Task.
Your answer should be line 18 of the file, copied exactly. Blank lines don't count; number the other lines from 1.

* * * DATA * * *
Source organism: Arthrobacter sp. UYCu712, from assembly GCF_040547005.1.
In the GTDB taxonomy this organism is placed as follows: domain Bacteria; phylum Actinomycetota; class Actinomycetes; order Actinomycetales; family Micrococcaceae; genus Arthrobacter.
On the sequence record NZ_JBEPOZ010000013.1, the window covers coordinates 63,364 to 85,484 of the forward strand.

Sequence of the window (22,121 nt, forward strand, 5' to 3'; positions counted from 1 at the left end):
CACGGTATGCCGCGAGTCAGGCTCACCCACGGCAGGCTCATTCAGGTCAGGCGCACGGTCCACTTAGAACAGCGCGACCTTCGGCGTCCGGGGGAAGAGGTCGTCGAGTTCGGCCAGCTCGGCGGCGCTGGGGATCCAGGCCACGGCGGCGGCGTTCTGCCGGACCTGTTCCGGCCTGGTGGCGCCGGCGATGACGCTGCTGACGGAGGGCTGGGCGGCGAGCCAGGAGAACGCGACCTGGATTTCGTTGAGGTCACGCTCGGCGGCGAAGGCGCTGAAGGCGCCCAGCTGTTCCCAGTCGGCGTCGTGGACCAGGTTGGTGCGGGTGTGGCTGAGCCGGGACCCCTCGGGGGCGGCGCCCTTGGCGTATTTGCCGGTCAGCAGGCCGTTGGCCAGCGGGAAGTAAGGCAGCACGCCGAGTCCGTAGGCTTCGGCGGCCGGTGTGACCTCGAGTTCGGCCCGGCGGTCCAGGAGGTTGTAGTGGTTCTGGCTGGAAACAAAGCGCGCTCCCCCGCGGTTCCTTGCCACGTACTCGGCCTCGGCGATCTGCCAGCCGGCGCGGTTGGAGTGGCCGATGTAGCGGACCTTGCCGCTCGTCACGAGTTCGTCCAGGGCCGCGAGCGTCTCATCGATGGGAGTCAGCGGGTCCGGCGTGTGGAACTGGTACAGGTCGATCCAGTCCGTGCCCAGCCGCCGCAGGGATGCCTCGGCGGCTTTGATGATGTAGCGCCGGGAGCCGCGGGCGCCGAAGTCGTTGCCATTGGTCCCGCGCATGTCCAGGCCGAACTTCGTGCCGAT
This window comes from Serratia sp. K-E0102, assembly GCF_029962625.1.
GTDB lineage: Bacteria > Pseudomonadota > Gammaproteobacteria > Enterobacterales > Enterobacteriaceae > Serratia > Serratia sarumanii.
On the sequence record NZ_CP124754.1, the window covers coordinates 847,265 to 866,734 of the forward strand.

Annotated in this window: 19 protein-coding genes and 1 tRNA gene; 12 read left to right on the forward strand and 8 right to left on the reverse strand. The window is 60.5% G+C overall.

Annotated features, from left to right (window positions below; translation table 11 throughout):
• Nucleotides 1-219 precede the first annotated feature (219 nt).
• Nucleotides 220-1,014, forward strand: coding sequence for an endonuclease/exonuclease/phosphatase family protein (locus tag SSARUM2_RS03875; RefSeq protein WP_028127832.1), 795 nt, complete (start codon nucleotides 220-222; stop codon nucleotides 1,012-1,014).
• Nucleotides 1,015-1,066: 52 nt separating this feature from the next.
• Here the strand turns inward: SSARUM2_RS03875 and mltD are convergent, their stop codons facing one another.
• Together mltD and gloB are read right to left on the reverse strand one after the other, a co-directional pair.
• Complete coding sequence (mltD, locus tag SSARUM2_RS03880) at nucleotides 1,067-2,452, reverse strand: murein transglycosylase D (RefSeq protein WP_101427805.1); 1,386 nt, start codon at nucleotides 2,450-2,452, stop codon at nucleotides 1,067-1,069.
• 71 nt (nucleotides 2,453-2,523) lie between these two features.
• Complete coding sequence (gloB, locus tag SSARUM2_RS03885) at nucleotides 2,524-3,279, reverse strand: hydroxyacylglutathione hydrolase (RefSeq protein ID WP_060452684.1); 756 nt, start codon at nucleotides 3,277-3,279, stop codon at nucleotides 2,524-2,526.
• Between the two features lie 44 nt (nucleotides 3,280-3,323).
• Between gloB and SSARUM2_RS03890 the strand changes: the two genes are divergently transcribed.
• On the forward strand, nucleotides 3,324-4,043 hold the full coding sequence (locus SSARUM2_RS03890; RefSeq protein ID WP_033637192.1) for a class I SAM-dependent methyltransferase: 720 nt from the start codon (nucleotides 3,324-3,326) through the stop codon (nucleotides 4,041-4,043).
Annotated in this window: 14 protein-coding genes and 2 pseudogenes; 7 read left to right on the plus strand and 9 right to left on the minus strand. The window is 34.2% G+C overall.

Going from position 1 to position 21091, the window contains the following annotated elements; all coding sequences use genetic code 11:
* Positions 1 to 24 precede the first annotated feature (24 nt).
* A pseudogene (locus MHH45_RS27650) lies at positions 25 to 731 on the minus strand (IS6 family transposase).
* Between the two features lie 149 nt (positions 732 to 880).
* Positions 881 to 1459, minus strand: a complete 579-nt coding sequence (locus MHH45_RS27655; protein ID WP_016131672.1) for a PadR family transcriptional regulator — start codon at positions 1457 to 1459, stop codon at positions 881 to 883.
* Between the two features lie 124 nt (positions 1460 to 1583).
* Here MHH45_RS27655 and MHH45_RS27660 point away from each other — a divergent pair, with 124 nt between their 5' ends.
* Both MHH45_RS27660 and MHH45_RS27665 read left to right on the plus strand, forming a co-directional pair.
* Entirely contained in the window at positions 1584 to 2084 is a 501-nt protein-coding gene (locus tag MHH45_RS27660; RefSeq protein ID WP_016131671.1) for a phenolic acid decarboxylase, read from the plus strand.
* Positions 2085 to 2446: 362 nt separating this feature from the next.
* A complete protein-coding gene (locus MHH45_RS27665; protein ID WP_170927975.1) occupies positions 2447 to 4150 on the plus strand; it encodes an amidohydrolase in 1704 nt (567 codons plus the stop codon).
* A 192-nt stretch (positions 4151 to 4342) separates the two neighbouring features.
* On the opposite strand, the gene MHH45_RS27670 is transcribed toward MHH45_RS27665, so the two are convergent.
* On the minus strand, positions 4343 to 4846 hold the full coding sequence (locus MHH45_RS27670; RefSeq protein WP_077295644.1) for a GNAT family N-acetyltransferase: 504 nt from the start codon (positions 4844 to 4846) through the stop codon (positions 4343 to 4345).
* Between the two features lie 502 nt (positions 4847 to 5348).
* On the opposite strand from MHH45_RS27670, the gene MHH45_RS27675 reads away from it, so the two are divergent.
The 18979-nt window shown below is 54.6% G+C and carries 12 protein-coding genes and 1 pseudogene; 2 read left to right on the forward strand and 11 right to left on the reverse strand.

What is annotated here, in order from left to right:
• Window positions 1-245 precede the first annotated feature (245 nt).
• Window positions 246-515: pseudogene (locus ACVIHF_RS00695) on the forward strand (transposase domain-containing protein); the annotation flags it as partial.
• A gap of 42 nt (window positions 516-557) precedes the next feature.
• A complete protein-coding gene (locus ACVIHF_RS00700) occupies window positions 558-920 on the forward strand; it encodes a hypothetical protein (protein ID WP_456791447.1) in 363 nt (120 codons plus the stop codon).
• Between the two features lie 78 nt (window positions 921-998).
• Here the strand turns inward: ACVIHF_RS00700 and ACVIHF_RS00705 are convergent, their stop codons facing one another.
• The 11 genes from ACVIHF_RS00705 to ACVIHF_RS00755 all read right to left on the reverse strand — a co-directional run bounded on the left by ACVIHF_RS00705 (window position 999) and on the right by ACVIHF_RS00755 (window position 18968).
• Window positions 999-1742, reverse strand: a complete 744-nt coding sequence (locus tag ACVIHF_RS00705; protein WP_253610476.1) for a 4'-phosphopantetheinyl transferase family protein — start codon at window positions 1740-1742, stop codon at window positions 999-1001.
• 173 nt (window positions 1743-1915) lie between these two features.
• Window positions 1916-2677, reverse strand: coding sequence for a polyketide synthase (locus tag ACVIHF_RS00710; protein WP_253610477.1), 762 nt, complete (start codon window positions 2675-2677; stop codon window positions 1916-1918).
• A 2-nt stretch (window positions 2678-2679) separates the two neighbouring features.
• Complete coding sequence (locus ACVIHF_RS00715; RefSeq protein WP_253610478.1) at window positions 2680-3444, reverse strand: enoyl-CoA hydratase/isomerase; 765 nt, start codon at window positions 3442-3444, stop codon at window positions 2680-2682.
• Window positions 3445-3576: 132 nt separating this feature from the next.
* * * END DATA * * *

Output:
• Complete coding sequence (gloB, locus tag SSARUM2_RS03885) at nucleotides 2,524-3,279, reverse strand: hydroxyacylglutathione hydrolase (RefSeq protein ID WP_060452684.1); 756 nt, start codon at nucleotides 3,277-3,279, stop codon at nucleotides 2,524-2,526.